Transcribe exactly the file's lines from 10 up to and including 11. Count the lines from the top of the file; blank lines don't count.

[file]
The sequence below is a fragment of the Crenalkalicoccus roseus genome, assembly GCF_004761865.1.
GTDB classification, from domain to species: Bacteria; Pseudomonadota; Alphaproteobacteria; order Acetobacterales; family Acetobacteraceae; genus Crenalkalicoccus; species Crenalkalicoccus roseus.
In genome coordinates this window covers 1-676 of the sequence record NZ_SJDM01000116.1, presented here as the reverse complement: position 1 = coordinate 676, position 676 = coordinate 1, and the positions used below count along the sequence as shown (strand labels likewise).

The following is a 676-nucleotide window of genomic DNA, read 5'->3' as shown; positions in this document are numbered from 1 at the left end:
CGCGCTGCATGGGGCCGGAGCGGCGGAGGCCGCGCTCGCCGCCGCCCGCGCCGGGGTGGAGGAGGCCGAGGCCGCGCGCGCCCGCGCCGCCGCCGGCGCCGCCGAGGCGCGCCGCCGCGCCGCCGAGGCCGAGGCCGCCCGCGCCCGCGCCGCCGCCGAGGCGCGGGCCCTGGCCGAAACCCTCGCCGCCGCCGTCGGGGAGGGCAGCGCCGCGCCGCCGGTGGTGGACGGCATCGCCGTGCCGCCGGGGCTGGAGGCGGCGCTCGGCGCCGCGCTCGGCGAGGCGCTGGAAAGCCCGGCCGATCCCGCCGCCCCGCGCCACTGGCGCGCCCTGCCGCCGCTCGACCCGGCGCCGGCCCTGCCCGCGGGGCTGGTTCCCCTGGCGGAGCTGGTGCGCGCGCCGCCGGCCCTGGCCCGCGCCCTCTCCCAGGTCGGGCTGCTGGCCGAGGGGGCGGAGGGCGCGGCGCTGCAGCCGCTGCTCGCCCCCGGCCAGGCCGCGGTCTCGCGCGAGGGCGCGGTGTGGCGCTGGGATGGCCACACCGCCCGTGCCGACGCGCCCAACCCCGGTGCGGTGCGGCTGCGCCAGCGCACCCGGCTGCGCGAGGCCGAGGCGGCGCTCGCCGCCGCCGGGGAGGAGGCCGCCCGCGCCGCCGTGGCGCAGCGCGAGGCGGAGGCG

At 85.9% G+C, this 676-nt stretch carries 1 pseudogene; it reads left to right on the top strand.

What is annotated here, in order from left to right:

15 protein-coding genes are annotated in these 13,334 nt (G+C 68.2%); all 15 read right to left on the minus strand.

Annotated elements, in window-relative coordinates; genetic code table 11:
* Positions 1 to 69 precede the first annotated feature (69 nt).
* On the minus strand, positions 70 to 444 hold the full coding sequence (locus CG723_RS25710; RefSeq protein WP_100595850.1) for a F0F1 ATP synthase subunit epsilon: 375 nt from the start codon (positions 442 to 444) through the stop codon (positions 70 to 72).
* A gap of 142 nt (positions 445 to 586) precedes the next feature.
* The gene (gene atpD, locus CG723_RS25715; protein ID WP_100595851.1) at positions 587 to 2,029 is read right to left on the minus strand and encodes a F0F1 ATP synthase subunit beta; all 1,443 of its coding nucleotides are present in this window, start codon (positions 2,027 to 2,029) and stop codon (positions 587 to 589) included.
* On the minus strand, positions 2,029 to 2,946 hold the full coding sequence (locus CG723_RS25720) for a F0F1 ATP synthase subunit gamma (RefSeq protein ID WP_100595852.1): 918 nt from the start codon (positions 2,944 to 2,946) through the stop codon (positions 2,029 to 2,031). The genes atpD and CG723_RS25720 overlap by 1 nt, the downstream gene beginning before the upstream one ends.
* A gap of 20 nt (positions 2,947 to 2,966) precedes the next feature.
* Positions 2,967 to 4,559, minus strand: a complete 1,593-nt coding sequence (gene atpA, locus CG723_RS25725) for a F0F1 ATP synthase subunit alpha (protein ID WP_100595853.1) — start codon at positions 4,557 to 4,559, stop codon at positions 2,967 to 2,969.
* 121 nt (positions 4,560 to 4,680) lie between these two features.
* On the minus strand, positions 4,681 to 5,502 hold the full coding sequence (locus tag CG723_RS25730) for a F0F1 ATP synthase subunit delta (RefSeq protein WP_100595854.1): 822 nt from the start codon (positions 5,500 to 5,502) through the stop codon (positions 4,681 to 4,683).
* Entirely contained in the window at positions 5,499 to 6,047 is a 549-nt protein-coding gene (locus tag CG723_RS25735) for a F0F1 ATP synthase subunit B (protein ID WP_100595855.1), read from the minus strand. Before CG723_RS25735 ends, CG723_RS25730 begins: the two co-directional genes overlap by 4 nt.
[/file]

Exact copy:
* Positions 1 to 69 precede the first annotated feature (69 nt).
* On the minus strand, positions 70 to 444 hold the full coding sequence (locus CG723_RS25710; RefSeq protein WP_100595850.1) for a F0F1 ATP synthase subunit epsilon: 375 nt from the start codon (positions 442 to 444) through the stop codon (positions 70 to 72).